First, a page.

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When did you start learning the organ? Was it a good choice for you?

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    My parents bought a shiny new Hammond M3 about 1959 on which my brother, mother and I took lessons. About two years later we moved to Oklahoma and my mom couldn’t find a teacher she liked so the lessons stopped. I was in sixth grade, then junior high school and all sorts of other things filled my time. I always regretted not keeping up with learning the organ. Long story made much shorter, almost 60 years later I’m trying to pick up right where I left off, while also rescuing and rebuilding Hammonds. I’ve been at it almost a year, progress is slow but steady. I’m much more proficient at getting neglected organs sounding like new than playing them but I’m working on it 8). I sure could use some instruction, most of the time I’m using both hands to do the work of one! Probably one of my biggest life lessons was coming to understand that if what you’re doing pleases yourself, that’s enough. If someone else enjoys what you’re doing, that’s “icing on the cake”!
    Tom in Tulsa

    Fooling with: 1969 E100, 1955 M3, 1963 M100, Leslie 720


    • Sarah Weizhen
      Sarah Weizhen commented
      Editing a comment
      Yeah I always have to remember reminding myself whenever I feel the difficulties:
      What was the primary purpose of me learning the organ? For the love of it and for fun.
      Do I still love it have did I have fun? Yes.

      Then no matter what's the out come it doesn't matter anymore.

    I started taking organ lessons when I was in my late 20’s, and that was in 1994. Things fell into place in that I was able to get some building time for practice and a few years later was able to buy a Hammond RT-3 which has 32 AGO pedals. So I would say it was a good choice for me.

    Before I took organ lessons I had a goal in mind, which was to play church services for modest pay, a few days a month, and the occasional wedding for some decent money. My experience before then was playing keyboards with a number of local rock bands, and before then some music lessons when I was really young.

    I did have a problem finding good organ teachers that I could stick with. Several left town after a year or so, another retired from teaching, etc. My total years of private organ lessons might have been five, at the most.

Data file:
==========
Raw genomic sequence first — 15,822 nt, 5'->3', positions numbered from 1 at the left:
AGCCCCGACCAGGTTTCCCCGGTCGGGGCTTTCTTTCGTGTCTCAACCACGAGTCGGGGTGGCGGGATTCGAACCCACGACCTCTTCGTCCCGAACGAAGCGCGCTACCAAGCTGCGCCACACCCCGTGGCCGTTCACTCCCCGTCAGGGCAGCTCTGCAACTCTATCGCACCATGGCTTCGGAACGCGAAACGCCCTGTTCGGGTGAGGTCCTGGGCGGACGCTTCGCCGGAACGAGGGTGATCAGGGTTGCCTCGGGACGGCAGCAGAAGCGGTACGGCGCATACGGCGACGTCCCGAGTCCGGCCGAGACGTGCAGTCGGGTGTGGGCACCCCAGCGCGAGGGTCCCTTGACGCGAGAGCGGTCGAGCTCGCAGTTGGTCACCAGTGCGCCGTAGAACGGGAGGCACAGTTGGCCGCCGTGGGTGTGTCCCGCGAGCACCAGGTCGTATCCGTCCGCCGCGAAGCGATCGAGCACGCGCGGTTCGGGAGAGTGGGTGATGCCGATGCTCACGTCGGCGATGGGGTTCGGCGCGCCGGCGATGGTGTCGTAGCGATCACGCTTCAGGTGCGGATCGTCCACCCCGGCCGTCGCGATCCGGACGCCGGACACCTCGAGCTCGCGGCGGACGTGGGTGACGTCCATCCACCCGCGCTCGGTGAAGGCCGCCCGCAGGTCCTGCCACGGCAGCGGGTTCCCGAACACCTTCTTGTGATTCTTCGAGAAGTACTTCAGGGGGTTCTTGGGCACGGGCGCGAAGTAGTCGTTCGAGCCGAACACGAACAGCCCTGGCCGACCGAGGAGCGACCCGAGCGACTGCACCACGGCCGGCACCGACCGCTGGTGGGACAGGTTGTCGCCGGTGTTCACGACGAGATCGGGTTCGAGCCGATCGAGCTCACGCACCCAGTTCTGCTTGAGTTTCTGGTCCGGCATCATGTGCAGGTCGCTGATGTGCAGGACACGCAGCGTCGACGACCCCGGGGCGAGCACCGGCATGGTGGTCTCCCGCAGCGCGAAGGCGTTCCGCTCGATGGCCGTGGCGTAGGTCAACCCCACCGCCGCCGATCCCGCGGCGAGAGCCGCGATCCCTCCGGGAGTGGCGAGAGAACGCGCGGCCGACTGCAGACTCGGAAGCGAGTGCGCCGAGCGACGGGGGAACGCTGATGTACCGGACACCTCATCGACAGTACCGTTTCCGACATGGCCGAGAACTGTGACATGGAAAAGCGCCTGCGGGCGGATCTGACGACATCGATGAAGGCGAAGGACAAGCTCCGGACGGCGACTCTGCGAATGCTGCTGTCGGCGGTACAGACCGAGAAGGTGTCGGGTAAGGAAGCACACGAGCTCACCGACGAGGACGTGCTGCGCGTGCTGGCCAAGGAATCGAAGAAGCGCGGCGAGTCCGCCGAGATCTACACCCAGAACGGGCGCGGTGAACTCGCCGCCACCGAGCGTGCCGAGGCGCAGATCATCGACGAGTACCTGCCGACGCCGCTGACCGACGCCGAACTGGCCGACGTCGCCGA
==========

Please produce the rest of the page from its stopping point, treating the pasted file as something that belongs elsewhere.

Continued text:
There were also many years of downtime for the organ, when I played keyboards for rock bands on the local bar scene. Money was tight and I picked up extra cash playing those gigs.

    It was almost a year ago when I was working on refurbishing a reed (pump) organ that I had picked up, and glanced across the room at the long neglected Hammond RT-3. I set down whatever tools were in my hands and grabbed a hymnal off the shelf. The Hammond tone generator willingly cranked over because even though I hadn’t played it much in years, I wasn’t foolish enough to not maintain it.

    The sight reading and pedals have come back, though were a bit rough at the start. I’ve been working through a regular practice routine of hymns and some classical. Things that challenge me without being too frustrating, and some easier stuff that I sound amazing on. While I’m sounding pretty good on most days, it will probably be another year before I am playing as well as I did at the peak of my organ playing back in the day.

    I still have the same goal of eventually playing for a church, and realistically I might be qualified for that in a year or two. Regarding your situation, you might take a mental step back and look at where you are and where to go from here.

    Determine what your goal is with the organ.

    If it is just the love of the sound and classical music, you are already there, and have a few hours of building time each week to play whatever you want. Enjoy.

    If you want a career as an organist, I’d say you are almost there. If you are good enough to sub at a church, you are probably good enough for regular work and just need to find a church that is hiring.

    Perhaps you want to continue taking lessons to get even better, but feel you can’t afford that. If you land a paying church (or other) gig, you could use that money for more private lessons, from a different teacher or course.

    Based on my personal experience, taking lessons and practicing the organ on and off over the decades, I will tell you that if you quit the organ now, it will always take you back. However, it will take time to get back to where you were, regarding your skills. In your case you also would lose whatever contacts you have for building time, which you know is a tough thing to get, and really important until you own an organ.

    You’ll figure out what is right for you.
    Hammond RT-3, Estey circa 1903, Baldwin Acrosonic spinet piano, Fender Rhodes Mark I 73 stage piano.


      Hah, yes I think you are onto something. I'm pretty sure when I was 8 if I played all the right notes in the right order I was convinced it was a brilliant performance


        I guess I'm going to find out if it really is "never too late" 8) I have my first lesson on keys in almost 60 years set up for next week!
        Tom in Tulsa

        Fooling with: 1969 E100, 1955 M3, 1963 M100, Leslie 720